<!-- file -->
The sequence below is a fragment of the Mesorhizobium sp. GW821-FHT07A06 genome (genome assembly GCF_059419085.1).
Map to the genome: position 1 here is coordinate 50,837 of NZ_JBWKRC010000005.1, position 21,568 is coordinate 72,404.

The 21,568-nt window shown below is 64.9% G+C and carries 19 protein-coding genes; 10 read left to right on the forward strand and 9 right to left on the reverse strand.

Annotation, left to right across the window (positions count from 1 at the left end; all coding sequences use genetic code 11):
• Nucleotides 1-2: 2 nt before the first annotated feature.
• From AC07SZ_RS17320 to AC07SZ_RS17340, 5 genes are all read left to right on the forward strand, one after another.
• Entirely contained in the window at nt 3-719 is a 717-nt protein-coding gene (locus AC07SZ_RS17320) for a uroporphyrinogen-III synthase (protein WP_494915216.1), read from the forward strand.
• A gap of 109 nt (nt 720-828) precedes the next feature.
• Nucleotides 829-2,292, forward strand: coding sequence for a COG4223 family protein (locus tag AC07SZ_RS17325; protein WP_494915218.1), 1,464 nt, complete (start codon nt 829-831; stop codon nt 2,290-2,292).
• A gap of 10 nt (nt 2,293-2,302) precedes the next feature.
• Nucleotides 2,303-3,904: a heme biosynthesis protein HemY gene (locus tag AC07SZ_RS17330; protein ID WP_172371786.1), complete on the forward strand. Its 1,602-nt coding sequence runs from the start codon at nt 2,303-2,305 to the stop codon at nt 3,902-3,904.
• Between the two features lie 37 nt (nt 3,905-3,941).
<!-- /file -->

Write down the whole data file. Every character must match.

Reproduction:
The sequence below is a fragment of the Mesorhizobium sp. GW821-FHT07A06 genome (genome assembly GCF_059419085.1).
Map to the genome: position 1 here is coordinate 50,837 of NZ_JBWKRC010000005.1, position 21,568 is coordinate 72,404.

The 21,568-nt window shown below is 64.9% G+C and carries 19 protein-coding genes; 10 read left to right on the forward strand and 9 right to left on the reverse strand.

Annotation, left to right across the window (positions count from 1 at the left end; all coding sequences use genetic code 11):
• Nucleotides 1-2: 2 nt before the first annotated feature.
• From AC07SZ_RS17320 to AC07SZ_RS17340, 5 genes are all read left to right on the forward strand, one after another.
• Entirely contained in the window at nt 3-719 is a 717-nt protein-coding gene (locus AC07SZ_RS17320) for a uroporphyrinogen-III synthase (protein WP_494915216.1), read from the forward strand.
• A gap of 109 nt (nt 720-828) precedes the next feature.
• Nucleotides 829-2,292, forward strand: coding sequence for a COG4223 family protein (locus tag AC07SZ_RS17325; protein WP_494915218.1), 1,464 nt, complete (start codon nt 829-831; stop codon nt 2,290-2,292).
• A gap of 10 nt (nt 2,293-2,302) precedes the next feature.
• Nucleotides 2,303-3,904: a heme biosynthesis protein HemY gene (locus tag AC07SZ_RS17330; protein ID WP_172371786.1), complete on the forward strand. Its 1,602-nt coding sequence runs from the start codon at nt 2,303-2,305 to the stop codon at nt 3,902-3,904.
• Between the two features lie 37 nt (nt 3,905-3,941).